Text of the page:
Spike Lee's Movie 'malcolm X' With Regard To Camera Movement And Techniques Used.

1529 words - 6 pages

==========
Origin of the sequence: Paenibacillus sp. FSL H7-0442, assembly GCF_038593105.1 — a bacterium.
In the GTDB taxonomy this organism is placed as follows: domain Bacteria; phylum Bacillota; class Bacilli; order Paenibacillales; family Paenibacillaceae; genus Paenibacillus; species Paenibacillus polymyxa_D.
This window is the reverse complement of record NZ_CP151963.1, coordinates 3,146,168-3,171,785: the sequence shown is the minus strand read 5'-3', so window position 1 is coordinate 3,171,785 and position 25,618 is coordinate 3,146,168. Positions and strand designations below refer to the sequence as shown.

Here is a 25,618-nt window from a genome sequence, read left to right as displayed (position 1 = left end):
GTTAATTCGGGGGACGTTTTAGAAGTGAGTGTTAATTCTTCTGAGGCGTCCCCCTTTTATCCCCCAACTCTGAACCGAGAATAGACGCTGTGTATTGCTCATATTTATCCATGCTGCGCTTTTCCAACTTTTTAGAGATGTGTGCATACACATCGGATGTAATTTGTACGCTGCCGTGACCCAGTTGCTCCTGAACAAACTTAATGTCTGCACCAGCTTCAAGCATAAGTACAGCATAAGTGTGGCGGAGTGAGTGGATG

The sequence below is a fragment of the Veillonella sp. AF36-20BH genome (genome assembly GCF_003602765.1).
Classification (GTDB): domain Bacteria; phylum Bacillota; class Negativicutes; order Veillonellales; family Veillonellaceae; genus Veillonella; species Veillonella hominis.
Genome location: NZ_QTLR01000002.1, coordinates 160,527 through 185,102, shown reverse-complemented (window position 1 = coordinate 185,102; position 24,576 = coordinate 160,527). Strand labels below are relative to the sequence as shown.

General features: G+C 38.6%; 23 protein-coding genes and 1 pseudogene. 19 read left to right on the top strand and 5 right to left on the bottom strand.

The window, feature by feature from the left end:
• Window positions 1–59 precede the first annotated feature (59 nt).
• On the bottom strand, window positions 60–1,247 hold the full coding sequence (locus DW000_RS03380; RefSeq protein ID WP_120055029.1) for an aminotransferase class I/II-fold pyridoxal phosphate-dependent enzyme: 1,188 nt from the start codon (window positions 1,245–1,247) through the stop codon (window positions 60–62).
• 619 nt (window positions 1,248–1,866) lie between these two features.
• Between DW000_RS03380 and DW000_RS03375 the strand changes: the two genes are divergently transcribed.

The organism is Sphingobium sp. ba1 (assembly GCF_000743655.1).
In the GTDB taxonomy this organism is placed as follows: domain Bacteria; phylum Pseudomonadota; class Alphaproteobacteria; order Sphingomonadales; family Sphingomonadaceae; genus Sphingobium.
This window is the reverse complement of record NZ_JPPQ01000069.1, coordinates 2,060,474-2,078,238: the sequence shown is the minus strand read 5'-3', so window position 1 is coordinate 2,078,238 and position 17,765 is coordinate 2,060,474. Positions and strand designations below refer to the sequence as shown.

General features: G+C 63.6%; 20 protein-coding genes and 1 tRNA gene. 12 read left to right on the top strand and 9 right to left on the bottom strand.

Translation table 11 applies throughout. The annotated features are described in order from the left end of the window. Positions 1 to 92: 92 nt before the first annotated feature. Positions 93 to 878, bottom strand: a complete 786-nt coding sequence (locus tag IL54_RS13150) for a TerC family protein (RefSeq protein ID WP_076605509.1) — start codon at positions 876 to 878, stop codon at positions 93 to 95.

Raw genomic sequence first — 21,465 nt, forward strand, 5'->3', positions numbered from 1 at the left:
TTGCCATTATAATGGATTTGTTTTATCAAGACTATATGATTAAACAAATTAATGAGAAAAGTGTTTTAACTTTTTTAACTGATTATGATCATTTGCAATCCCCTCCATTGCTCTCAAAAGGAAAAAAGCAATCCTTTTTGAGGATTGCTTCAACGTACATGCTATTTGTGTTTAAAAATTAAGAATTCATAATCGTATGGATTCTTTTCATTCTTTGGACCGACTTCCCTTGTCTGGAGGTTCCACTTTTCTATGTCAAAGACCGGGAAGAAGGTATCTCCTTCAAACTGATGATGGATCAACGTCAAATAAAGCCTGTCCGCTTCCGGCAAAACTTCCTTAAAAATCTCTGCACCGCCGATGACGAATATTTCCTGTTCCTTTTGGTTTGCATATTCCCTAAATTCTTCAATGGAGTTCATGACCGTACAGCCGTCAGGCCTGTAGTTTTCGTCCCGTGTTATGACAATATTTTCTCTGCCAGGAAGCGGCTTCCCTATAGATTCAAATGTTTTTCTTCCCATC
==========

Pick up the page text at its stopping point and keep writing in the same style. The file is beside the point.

Camera MovementSpike Lee brought the life of African-American leader Malcolm X to the big screen in this sprawling, epic biographical drama in 1992. In this extract, Malcolm X is shown preaching the message of the Nation of Islam to the public in several different locations. Denzel Washington, playing Malcolm, presents fiery street talk to passers by and audiences in each location, and Spike Lee's powerful use of camera emphasises this. In each location, camera movement is used in a different manner, with each location progressing in its focus on Malcolm.In the first location, Malcolm is competing with two other speakers in a crowded street for an audience. The scene is shot in an open format, as the voices of all speakers can be heard simultaneously, in spite of the fact that only one is visible in the frame at a time. All of the speakers are using some sort of platform to stand on, and are at a higher level than the passers-by and crowds of audiences. The viewer feels as if he/she is seeing through the eyes of a wandering onlooker in a 'point of view' shot (Bordwell & Thompson 2001: 228). The camera is positioned slightly below the eye-level of onlookers, listening to one or another of the speakers. As a result of its height, when looking at the speakers it must tilt upwards in order to view them on their raised platforms, and when panning between speakers, tilts back down to show the faces of the onlookers nodding in agreement. This view of each speaker from below results in the viewer, to some extent, feeling a sense of authority emanating from the individual speakers (Izod 1987: 57). This use of camera movement also allows the heads of onlookers listening intently to be included in the shot when tilting up to look at the speaker.If Spike Lee had wanted to show the people in the audiences as simply three groups of indistinguishable masses of people; he would possibly set the camera on a tripod at eye-level with the speakers. Rather than the viewer being able to see each individual onlooker's reaction to the speaker's preaching and feel part of the gathering, he/she would have felt like an external observer. This would have also meant that the viewer would feel more powerful than the indistinct 'rabble' below. If he wanted to show the speakers as small and weak, he could have possibly used a very high crane looking down on the entire gathering or an aerial shot, but this would have eliminated the chance of showing the individual speakers in action, most importantly Malcolm.In the actual shot, the person through who's eyes the viewer is seeing, wanders from speaker to speaker in a circular motion, starting and finishing with Malcolm X. This choice of starting and again finishing on Malcolm in itself shows the viewer that after hearing the other two speakers, the onlooker prefers Malcolm. On first viewing, this movement appears to be a simple 360 degree pan, from one speaker to the next, with the camera in the centre of the three speakers....

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